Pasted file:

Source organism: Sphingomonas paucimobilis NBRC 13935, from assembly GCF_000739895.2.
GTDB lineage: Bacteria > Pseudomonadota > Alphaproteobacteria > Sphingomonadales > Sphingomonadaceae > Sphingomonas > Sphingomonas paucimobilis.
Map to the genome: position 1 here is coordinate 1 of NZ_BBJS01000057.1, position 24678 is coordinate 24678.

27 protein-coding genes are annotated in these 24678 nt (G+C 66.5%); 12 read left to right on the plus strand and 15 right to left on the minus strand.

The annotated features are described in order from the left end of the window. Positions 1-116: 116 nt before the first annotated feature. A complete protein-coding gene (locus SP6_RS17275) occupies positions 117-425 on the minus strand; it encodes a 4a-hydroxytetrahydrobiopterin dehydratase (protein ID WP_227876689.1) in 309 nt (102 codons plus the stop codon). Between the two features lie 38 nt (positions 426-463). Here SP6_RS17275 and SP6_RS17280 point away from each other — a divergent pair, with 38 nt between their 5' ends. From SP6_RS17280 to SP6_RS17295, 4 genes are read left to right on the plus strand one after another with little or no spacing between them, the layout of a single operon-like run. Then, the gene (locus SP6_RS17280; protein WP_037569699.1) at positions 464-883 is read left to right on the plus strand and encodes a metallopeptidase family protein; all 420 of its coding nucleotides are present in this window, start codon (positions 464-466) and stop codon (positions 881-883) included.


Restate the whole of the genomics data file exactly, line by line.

Source organism: Sphingomonas paucimobilis NBRC 13935, from assembly GCF_000739895.2.
GTDB lineage: Bacteria > Pseudomonadota > Alphaproteobacteria > Sphingomonadales > Sphingomonadaceae > Sphingomonas > Sphingomonas paucimobilis.
Map to the genome: position 1 here is coordinate 1 of NZ_BBJS01000057.1, position 24678 is coordinate 24678.

27 protein-coding genes are annotated in these 24678 nt (G+C 66.5%); 12 read left to right on the plus strand and 15 right to left on the minus strand.

The annotated features are described in order from the left end of the window. Positions 1-116: 116 nt before the first annotated feature. A complete protein-coding gene (locus SP6_RS17275) occupies positions 117-425 on the minus strand; it encodes a 4a-hydroxytetrahydrobiopterin dehydratase (protein ID WP_227876689.1) in 309 nt (102 codons plus the stop codon). Between the two features lie 38 nt (positions 426-463). Here SP6_RS17275 and SP6_RS17280 point away from each other — a divergent pair, with 38 nt between their 5' ends. From SP6_RS17280 to SP6_RS17295, 4 genes are read left to right on the plus strand one after another with little or no spacing between them, the layout of a single operon-like run. Then, the gene (locus SP6_RS17280; protein WP_037569699.1) at positions 464-883 is read left to right on the plus strand and encodes a metallopeptidase family protein; all 420 of its coding nucleotides are present in this window, start codon (positions 464-466) and stop codon (positions 881-883) included.